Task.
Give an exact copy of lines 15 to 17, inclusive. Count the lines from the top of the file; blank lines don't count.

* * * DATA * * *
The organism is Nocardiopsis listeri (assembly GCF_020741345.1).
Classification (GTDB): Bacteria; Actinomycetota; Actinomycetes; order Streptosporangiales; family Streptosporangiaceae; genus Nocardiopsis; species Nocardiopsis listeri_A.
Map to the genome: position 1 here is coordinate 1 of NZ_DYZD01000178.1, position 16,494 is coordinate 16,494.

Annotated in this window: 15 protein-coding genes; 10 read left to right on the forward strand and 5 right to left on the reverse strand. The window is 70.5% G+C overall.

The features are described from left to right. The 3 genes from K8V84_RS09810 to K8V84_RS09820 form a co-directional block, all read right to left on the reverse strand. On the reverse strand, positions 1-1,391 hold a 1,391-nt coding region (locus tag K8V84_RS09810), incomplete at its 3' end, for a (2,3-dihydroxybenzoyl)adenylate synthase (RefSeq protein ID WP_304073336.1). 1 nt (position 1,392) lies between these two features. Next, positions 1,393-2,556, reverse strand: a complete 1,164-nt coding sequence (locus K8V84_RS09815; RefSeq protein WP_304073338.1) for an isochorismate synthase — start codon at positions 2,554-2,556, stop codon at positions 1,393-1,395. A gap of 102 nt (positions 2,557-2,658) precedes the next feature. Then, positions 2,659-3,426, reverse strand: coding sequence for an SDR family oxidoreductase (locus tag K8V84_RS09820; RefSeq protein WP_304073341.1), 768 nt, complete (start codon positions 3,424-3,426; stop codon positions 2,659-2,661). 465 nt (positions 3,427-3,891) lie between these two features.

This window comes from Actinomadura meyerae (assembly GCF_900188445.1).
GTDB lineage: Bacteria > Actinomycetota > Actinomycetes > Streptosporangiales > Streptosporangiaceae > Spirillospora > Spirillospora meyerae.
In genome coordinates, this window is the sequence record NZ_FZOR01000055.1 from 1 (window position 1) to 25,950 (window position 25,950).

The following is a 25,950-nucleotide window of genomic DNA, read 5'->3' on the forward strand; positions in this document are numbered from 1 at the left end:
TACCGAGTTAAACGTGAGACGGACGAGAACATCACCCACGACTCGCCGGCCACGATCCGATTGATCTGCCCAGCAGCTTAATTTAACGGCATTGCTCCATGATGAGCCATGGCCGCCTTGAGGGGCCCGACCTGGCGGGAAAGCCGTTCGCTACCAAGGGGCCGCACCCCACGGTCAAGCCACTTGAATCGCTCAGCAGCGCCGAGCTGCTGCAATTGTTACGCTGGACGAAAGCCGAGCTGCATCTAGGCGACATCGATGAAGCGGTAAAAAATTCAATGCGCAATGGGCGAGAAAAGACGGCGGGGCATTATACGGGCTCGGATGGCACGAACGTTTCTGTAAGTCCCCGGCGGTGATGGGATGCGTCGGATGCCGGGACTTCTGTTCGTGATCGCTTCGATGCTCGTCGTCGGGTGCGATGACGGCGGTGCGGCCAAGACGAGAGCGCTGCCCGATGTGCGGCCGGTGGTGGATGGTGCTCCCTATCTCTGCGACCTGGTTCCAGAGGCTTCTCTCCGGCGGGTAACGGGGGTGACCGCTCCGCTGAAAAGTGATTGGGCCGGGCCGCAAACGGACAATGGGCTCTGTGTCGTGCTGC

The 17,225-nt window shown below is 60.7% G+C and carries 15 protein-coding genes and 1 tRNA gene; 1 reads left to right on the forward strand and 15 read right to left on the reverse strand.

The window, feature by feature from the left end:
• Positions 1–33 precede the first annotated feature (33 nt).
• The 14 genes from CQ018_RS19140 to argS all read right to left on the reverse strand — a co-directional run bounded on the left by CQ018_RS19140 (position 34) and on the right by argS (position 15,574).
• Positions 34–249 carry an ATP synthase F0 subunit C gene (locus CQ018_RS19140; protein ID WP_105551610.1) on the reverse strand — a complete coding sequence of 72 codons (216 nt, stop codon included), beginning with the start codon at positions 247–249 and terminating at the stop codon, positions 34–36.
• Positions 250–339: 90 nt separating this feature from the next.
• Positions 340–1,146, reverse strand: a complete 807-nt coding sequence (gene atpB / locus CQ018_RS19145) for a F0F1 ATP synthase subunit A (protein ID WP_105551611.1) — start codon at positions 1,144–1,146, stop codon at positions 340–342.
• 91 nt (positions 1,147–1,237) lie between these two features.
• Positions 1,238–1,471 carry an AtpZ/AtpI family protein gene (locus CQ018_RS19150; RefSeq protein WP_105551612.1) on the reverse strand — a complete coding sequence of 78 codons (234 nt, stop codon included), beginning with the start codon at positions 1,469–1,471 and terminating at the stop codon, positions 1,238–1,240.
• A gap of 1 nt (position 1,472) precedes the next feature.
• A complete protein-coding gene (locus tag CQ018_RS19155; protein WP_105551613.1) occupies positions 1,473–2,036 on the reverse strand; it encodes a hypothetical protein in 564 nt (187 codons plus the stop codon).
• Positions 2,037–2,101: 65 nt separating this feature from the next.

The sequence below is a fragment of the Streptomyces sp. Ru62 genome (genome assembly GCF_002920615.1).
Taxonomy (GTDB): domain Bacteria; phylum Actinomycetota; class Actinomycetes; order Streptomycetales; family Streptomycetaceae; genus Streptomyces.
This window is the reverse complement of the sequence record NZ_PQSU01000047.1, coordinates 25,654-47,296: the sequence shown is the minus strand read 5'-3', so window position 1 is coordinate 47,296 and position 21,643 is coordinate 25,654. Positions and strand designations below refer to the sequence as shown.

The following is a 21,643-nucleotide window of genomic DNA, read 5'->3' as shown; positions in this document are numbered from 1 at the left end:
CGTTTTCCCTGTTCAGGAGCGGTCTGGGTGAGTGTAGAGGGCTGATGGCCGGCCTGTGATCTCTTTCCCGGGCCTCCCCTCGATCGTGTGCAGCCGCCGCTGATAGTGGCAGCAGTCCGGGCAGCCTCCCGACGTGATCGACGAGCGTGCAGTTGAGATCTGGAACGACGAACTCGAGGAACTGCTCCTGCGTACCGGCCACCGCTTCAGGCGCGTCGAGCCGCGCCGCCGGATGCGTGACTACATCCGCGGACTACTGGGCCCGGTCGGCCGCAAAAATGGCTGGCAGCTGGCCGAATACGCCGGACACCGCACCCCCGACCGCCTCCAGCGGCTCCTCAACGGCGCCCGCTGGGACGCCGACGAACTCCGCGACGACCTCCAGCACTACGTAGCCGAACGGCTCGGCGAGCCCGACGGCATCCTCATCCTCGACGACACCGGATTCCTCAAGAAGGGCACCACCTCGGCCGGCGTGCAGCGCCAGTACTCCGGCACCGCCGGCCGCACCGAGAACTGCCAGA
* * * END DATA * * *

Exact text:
• Positions 34–249 carry an ATP synthase F0 subunit C gene (locus CQ018_RS19140; protein ID WP_105551610.1) on the reverse strand — a complete coding sequence of 72 codons (216 nt, stop codon included), beginning with the start codon at positions 247–249 and terminating at the stop codon, positions 34–36.
• Positions 250–339: 90 nt separating this feature from the next.
• Positions 340–1,146, reverse strand: a complete 807-nt coding sequence (gene atpB / locus CQ018_RS19145) for a F0F1 ATP synthase subunit A (protein ID WP_105551611.1) — start codon at positions 1,144–1,146, stop codon at positions 340–342.